This stone wall has more recent additions of fence posts and barbed wire.
  
Though we were on much drier land now, there were still some small streams and wet areas.  This is the first of a few small "bridges" we encountered.
  
      
 Some lucky animal had a nice cozy burrow this winter! 
  
In the next part I'll show you the geocache we found, the rest of the trail, a little unwanted stowaway and a very funny picture op...
   
To be continued....
     

16 comments:

  1. I finally looked up that geocache thingy. Sounds like a fun hobby :o)
    It's a photo blog post today at my place as well ;o)

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  2. Wow - it's been so long since I've been geocaching! Maybe I'll have to get back into that now that my health is getting back together :) Looks like you had a fun trip!

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  3. What a great way to spend the day. I have no idea what that plant is either. I've spent most of my life wandering in the woods and that's a new one to me. If someone identifies it please let us all know!

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  4. I came here via your Twitter mentioning Geocaching. My cousin and her husband do it and I wanted to see what it was all about! Thank you - now I understand :)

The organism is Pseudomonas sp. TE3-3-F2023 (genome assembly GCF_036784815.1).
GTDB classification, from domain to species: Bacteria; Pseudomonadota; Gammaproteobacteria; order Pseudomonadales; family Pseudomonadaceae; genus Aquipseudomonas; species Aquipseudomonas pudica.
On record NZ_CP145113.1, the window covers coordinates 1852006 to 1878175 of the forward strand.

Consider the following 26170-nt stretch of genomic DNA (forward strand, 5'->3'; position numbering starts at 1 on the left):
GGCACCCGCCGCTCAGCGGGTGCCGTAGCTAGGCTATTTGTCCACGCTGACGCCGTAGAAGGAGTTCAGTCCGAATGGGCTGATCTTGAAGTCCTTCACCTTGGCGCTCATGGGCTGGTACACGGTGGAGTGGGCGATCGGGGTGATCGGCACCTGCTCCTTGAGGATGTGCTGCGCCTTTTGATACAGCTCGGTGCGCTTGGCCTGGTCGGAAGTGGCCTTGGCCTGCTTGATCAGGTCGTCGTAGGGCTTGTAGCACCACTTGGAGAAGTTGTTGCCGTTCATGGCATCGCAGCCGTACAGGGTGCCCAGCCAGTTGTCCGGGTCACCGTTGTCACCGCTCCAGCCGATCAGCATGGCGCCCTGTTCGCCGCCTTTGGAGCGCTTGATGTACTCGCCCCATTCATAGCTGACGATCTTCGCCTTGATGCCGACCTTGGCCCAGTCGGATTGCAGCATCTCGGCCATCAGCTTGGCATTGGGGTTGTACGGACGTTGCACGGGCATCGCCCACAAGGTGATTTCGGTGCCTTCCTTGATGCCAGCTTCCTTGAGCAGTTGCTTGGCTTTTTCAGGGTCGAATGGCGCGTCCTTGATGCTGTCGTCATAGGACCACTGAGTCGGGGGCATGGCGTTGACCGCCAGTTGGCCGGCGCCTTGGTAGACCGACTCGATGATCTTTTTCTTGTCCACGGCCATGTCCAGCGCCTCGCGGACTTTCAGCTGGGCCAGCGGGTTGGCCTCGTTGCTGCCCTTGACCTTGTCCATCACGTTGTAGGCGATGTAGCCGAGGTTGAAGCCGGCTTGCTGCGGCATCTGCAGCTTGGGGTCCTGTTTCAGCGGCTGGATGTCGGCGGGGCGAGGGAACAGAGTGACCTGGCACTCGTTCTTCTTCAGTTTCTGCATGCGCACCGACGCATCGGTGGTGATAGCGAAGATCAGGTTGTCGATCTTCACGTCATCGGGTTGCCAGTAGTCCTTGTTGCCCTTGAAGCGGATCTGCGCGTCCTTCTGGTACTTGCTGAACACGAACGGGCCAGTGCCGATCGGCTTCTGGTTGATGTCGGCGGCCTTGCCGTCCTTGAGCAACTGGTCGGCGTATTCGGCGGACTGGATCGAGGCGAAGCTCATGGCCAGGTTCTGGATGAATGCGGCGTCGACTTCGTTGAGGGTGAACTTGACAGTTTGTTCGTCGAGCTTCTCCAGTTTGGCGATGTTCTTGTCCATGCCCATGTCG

Very interesting blog - love your pictures and your writing is excellent!

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  5. Ivanhoe & Rose Works Jewelry - Yeah, it is a LOT of fun - it brings us so many interesting places - I would encourage anyone to get out and go geocaching. Plus if you hate exercise like me, it's a great way to get out in the fresh air and burn off a few calories. :-P

    Cedar - yeah, I am really curious what that plant is, so I will definitely mention it if I find out,

    Heather - thank you for stopping by, and thanks very much for the compliment!

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  6. the unknown plant is the beginning of a skunk cabbage plant. they are found throughout New York state in swampy areas, which is what this area appeared to be.
    hope this helps.

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  7. Why thank you Anonymous! Yes, that is exactly it! http://www.bedfordaudubon.org/seasons/spring/skunk_cabbage01.html

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  8. Hello Carole, I am here quite by accident after hitting the "next blog" button at the top of my blog screen. It appears that your blog was snuggled up next to mine (Adventures of Mr. Slug and Friends) this morning! I simply must comment on the plant you found. We have those here in Oregon too, the skunk cabbage is also called a "Swamp Lantern" here because of the bright yellow color. The skunk cabbage where you are appears to be a mottled red and white. Ours are in full bloom right now, I saw quite a few of them this morning as I drove through a place called Beaver Creek just south of Newport Oregon. They seem to like the edges of the boggy wet areas. From all of us here at "Slug's Rest", we hope you have a fun and productive week ahead. Love from "Mrs. Slug".